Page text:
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Scientists appear to have caught a glimpse of what sadness looks like in the brain. NPR's Jon Hamilton reports that involves a distinct pattern of communication between brain areas involved in emotion and memory.
JON HAMILTON, BYLINE: There's lots of evidence linking sadness and other emotions to a part of the brain called the amygdala. But a team of researchers wanted to know precisely what the amygdala and other brain areas are doing when someone's mood is shifting. Vikaas Sohal is a psychiatrist at the University of California, San Francisco who was part of the team.
VIKAAS SOHAL: We really wanted to get at, you know, when you're feeling down or when you're feeling happy, you know, what exactly is happening in the brain at those moments?
HAMILTON: You can't get that from brain scans. They're too slow. So the team studied 21 people who were in the hospital to get brain surgery for severe epilepsy. Before the surgery, doctors insert tiny wires into the brain and monitor its electrical activity for up to a week. Sohal says the team hoped those recordings would help answer a basic question.
SOHAL: When patients are sitting there watching TV or talking with their family or just waiting or being anxious, you know, which regions of their brain are talking to each other?
HAMILTON: The patients agreed to keep a running log of their moods. Then the team looked to see whether certain moods were linked to communication within specific networks in the brain. And Sohal says some of them were.
SOHAL: What was really surprising to us was that it was the same network in most of the subjects. So in about two-thirds of the subjects, there was one network which over and over again would tell us whether they were feeling happy or sad.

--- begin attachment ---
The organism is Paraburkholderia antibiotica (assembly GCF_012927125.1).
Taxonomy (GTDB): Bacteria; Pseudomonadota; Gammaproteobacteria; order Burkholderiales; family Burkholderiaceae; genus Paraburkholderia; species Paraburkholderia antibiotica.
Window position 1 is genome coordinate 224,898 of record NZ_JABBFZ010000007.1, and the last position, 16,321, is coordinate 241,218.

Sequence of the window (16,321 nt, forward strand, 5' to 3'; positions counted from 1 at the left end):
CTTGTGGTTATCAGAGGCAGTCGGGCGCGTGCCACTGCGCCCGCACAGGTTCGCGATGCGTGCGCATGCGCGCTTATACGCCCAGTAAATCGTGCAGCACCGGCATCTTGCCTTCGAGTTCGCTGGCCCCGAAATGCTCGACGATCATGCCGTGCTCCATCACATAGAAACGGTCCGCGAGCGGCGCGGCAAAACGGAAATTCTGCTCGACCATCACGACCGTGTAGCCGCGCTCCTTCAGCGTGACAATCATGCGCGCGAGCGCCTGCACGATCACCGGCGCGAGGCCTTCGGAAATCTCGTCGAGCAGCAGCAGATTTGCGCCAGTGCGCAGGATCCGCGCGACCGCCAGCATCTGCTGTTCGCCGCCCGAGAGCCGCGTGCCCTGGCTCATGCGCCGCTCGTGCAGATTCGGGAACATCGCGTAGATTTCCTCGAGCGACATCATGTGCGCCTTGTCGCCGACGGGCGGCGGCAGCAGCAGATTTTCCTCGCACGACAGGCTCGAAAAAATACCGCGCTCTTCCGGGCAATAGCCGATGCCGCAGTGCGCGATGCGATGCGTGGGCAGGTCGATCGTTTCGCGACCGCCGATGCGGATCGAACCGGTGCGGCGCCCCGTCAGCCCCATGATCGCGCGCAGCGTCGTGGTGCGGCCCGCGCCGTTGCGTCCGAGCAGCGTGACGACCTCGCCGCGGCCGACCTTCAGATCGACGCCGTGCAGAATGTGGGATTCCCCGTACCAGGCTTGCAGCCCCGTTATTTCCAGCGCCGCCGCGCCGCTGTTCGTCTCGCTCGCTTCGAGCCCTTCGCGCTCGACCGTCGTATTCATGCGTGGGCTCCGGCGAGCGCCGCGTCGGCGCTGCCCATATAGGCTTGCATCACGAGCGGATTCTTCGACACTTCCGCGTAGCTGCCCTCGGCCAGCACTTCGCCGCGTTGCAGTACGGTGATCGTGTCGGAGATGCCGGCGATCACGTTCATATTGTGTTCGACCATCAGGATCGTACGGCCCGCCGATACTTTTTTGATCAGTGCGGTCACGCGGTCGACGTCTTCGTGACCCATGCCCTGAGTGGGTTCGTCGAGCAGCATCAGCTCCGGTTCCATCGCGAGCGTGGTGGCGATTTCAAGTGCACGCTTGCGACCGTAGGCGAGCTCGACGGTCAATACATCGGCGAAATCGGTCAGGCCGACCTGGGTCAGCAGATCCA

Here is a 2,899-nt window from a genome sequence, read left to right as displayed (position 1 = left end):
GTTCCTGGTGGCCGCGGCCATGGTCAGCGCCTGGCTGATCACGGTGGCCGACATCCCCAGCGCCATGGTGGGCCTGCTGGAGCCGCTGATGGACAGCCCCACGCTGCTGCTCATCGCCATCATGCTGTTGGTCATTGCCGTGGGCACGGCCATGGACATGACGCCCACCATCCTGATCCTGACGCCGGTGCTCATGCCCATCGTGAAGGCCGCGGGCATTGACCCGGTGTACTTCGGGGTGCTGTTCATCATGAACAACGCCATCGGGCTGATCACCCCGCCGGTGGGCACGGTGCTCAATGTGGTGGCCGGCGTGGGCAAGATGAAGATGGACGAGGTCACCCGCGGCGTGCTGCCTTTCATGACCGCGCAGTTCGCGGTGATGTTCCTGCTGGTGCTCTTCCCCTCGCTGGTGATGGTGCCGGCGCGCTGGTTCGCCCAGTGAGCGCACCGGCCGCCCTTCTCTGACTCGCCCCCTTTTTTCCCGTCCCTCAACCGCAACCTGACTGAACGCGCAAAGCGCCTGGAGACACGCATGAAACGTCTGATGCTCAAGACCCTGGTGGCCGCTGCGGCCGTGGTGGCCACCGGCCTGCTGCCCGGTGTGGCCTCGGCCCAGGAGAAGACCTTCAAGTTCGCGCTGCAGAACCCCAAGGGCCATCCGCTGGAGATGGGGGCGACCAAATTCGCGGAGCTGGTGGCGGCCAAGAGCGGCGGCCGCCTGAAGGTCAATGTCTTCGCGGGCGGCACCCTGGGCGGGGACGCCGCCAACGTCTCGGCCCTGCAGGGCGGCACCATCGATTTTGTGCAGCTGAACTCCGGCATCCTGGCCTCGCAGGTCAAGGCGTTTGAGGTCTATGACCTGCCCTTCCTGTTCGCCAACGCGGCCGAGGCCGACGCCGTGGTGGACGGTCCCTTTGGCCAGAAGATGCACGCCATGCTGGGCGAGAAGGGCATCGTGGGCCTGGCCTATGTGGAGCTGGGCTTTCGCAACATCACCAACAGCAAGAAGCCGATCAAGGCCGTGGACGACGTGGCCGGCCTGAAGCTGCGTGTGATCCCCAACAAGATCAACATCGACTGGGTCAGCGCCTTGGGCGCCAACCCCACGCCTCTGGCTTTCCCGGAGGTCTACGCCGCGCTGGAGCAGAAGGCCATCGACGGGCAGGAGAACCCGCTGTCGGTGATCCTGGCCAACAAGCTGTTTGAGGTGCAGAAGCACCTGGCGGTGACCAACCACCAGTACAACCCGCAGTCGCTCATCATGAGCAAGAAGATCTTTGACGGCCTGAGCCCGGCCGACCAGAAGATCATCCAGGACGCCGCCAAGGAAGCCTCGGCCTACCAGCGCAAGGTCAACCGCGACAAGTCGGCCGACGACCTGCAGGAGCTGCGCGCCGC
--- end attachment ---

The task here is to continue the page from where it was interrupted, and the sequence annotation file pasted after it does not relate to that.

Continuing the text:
HAMILTON: That network involved communication between the amygdala, which plays a role in emotion, and the hippocampus, which is critical to memory. The signals between these areas became much more intense at times when people reported feeling sad. Sohal says the finding published in the journal Cell may bring comfort to people with depression.
SOHAL: You know, as a psychiatrist, it's incredibly powerful just to I think be able to say to patients, hey, we actually know there's something happening in your brain when you're feeling more down.
HAMILTON: Josh Gordon, who directs the National Institute of Mental Health, says in one sense, the study merely confirms earlier research on animals.
JOSH GORDON: It's finding a circuit, a piece of the brain that we kind of already knew was involved in mood. That's the less-than-wow part. The wow part is that it's in human beings.
HAMILTON: And he says it provides a detailed map of what's going on in the human brain. Gordon says discoveries like this should eventually help patients with mood disorders.
GORDON: It's really important that we find the circuits underlying mood so that we can learn more about them and treat them with the tools that we're developing that are aimed at circuits.
HAMILTON: Tools like transcranial magnetic stimulation, which might someday be used to alter the specific brain circuit causing a patient's depression. Jon Hamilton, NPR News.
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